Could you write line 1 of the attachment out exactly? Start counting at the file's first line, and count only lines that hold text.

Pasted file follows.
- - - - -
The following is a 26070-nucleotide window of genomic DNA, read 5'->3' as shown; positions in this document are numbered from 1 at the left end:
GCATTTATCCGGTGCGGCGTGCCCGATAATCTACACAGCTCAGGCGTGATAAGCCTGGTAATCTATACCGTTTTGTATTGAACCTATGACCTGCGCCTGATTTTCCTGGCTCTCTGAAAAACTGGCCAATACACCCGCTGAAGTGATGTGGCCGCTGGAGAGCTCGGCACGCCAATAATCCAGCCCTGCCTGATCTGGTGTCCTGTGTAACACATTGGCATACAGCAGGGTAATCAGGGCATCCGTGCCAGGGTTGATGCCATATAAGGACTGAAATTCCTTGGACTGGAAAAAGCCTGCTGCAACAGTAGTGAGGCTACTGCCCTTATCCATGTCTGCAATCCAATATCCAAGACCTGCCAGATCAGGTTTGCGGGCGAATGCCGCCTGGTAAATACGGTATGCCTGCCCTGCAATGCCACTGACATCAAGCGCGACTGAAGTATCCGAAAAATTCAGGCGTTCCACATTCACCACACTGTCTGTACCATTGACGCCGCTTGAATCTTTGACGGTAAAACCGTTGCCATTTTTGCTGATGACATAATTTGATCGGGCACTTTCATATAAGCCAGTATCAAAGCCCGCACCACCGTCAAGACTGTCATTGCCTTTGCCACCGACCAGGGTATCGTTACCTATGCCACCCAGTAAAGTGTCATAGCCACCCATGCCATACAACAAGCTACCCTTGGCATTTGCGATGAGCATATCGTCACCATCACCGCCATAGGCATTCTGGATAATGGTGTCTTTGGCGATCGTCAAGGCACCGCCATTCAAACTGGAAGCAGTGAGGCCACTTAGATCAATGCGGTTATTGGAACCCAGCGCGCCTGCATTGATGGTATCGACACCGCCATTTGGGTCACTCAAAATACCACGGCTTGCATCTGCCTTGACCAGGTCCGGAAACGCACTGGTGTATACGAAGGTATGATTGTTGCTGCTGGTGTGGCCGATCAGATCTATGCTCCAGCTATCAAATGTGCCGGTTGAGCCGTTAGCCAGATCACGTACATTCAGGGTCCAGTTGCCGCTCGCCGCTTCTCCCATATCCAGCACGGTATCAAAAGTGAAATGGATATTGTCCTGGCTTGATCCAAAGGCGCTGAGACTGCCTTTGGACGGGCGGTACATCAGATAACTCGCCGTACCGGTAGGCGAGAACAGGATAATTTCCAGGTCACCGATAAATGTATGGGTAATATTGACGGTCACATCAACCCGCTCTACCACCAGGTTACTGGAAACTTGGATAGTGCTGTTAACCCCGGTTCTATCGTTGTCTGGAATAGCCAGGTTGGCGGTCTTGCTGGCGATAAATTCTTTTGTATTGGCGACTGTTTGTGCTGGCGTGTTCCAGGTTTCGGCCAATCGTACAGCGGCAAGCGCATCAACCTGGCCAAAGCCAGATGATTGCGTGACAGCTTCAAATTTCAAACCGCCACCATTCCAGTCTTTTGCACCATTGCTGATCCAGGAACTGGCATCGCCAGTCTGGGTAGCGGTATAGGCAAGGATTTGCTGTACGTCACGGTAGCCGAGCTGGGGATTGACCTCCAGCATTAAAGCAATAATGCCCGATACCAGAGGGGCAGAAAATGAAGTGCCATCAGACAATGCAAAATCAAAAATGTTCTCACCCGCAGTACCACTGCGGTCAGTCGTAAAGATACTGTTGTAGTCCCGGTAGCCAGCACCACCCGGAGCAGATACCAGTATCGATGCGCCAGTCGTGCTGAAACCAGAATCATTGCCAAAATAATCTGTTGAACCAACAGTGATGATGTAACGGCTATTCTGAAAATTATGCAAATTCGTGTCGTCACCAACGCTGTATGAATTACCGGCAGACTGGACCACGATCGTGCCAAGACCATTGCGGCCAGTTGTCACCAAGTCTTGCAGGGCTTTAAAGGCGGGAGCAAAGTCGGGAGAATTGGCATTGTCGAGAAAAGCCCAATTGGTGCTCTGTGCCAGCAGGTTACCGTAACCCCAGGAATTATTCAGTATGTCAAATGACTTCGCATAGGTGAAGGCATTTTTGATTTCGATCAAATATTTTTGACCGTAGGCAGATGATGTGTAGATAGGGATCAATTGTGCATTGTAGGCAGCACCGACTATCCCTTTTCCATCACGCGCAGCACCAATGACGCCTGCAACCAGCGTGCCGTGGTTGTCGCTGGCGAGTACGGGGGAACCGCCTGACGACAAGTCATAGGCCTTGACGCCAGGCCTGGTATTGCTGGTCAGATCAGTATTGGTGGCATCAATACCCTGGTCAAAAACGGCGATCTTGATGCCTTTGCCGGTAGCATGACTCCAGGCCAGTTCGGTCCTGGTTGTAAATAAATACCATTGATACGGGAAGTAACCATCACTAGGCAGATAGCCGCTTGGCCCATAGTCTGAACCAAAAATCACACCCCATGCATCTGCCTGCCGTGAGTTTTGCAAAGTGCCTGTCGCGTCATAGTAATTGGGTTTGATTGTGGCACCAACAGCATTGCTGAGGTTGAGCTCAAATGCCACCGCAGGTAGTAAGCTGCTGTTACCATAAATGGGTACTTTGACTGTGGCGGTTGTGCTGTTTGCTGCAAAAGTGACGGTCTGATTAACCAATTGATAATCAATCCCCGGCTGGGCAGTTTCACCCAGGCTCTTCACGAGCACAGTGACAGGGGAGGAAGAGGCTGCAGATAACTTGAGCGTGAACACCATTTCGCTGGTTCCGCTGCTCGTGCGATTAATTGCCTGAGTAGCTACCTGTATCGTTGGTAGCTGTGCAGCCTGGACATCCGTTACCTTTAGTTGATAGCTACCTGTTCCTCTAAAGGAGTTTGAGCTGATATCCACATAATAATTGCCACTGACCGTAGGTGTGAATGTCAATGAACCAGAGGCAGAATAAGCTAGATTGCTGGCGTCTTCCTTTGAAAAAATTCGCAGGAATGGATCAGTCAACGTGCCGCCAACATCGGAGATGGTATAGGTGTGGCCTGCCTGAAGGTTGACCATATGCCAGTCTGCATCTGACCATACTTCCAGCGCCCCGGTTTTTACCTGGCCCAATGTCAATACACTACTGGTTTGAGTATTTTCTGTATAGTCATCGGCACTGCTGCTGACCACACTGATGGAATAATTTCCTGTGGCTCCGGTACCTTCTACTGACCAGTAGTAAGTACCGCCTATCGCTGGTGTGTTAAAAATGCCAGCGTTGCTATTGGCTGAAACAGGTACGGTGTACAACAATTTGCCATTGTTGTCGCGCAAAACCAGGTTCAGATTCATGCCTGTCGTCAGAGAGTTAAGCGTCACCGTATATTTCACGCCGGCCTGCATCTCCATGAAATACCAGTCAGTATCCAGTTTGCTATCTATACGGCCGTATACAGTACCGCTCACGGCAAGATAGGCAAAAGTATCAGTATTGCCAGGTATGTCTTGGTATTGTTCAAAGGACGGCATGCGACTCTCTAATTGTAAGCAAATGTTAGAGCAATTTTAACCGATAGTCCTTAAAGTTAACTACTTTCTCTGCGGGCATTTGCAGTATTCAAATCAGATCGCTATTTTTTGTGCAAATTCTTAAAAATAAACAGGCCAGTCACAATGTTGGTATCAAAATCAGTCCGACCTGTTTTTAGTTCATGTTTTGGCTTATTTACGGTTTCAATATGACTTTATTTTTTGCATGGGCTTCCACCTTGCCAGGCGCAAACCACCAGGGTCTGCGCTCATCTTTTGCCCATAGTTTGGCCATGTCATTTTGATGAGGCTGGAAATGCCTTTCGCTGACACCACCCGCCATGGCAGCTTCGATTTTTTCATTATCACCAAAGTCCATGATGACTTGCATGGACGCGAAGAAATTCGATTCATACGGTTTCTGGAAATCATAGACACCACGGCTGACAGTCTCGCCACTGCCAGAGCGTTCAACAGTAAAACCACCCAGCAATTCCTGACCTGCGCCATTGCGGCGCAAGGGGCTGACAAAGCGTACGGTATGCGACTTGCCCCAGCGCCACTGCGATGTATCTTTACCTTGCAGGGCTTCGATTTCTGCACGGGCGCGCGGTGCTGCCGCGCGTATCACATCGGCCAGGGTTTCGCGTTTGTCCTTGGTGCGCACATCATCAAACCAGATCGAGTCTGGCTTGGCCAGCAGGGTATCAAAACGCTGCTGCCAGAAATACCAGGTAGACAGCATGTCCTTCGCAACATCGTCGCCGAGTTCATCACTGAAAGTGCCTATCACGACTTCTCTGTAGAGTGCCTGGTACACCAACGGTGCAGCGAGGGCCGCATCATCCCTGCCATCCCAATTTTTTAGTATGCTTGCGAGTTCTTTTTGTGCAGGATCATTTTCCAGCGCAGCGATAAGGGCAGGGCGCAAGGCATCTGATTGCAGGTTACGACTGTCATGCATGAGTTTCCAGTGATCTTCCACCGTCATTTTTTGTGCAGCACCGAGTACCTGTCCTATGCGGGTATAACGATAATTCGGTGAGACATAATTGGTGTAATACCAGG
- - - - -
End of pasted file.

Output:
The following is a 26070-nucleotide window of genomic DNA, read 5'->3' as shown; positions in this document are numbered from 1 at the left end: